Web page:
Thai King offered ‘pretext for unity,’ now country faces uncertain future

King Bhumibol Adulyadej of Thailand, the world’s longest-reigning monarch and a revered figure in Thai politics, died earlier today. Cornell experts are available to talk about King Adulyadej’s legacy and impact on Thailand’s politics and society.

Tom Pepinsky, a Southeast Asia expert and associate professor of government at Cornell University, refers to the king’s death as a landmark event in Thai politics, but argues that the idea the king has been a stabilizing force in domestic politics belies the decades of coups that have plagued modern Thai history.

Bio: https://tompepinsky.com/

 

Pepinsky says:

“The death of King Bhumibol Adulyadej is a landmark event in Thai politics, with stark implications for that country’s political stability. The vast majority of living Thais has no memory of any other king, and also only knows the monarchy as an almost sacred institution that pervades Thai politics and society.

“The dominant narrative among many observers is that the king has been a stabilizing force, but this belies the decades of coups that have plagued modern Thai history. His death means that the Thai political system must find an alternative focal point around which to unite the country’s factionalized population.

“One particular challenge is for the country’s royalists, who face a dilemma between the line of succession that runs to the unpopular Crown Prince Vajiralongkorn – and hence might undermine the monarchy’s popularity– and alternatives within the royal family who are more popular, but whose installment might undermine the institution itself.”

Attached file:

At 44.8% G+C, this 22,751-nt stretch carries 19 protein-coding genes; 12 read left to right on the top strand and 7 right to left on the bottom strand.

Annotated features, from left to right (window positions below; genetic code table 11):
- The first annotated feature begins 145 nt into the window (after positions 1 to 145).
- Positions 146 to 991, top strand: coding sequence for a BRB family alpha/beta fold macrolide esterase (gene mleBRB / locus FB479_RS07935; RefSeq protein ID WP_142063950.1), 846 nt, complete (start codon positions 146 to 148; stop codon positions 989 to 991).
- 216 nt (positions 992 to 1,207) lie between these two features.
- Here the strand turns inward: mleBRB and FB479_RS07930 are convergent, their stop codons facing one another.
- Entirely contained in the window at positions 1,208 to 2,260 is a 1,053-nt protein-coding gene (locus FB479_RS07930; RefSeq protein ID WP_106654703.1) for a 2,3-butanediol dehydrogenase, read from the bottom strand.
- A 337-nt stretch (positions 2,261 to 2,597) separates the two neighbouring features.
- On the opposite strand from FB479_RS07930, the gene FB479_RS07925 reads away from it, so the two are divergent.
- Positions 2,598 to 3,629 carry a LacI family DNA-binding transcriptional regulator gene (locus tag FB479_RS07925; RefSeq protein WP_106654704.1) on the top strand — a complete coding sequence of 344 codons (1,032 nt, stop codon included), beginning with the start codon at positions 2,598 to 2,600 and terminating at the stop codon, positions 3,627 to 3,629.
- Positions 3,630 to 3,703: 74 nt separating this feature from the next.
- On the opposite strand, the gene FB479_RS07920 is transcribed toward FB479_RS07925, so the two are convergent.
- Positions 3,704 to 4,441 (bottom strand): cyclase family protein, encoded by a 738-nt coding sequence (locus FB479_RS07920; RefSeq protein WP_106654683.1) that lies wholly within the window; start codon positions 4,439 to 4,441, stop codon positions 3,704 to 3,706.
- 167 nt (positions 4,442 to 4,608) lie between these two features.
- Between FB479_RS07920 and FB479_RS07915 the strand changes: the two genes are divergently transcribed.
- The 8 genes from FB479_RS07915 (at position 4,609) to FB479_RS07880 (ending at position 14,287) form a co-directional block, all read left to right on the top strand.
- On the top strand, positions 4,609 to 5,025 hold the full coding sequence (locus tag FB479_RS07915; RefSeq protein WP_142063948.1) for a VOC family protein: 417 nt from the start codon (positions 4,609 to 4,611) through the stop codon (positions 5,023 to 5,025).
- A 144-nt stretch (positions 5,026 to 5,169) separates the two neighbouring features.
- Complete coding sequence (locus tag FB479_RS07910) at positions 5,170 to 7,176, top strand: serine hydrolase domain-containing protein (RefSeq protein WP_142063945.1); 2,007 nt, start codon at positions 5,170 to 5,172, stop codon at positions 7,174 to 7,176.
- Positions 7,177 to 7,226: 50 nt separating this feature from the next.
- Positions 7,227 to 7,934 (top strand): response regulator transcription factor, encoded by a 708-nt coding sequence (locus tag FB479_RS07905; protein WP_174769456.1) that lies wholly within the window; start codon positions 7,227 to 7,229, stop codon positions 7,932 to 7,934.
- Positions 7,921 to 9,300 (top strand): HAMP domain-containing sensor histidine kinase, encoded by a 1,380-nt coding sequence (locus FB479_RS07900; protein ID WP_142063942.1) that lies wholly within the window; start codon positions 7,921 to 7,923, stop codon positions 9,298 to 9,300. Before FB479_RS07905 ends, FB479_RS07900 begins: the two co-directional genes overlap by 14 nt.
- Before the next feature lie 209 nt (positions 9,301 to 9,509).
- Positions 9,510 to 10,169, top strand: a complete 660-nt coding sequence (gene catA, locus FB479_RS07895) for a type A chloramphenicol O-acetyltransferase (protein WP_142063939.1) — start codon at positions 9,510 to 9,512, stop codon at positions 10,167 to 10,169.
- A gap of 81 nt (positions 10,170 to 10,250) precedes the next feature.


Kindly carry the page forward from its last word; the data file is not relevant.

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Tamara Loos, professor of history and Thai studies at Cornell University, says the king’s role may now be examined with greater openness.

Bio: https://seap.einaudi.cornell.edu/person/tamara-loos

 

Loos says:

“The king’s immense popularity has provided a pretext for unity and the veneer of legitimacy to the military regime, which staged a successful coup in 2014. With his death comes the end of the monarchy as we have known it in Thailand since the 20th century and the beginning of a reappraisal of his seventy-year reign.

“His role, symbolic and otherwise, in this kingdom’s divisive political events such as the 1976 massacre of university students and protesters, may finally be examined with greater openness.

“Yet, it is also possible that Thailand will witness an intensification of repression as the country, including its military generals, adjusts to the reign of Thailand’s new king, current Crown Prince Vajiralongkorn, whose brutish behavior has prevented him from attaining the respect his father once commanded.”

 

For interviews contact:

Rebecca Valli

office: 607-255-7701

cell: 607-793-1025

rv234@cornell.edu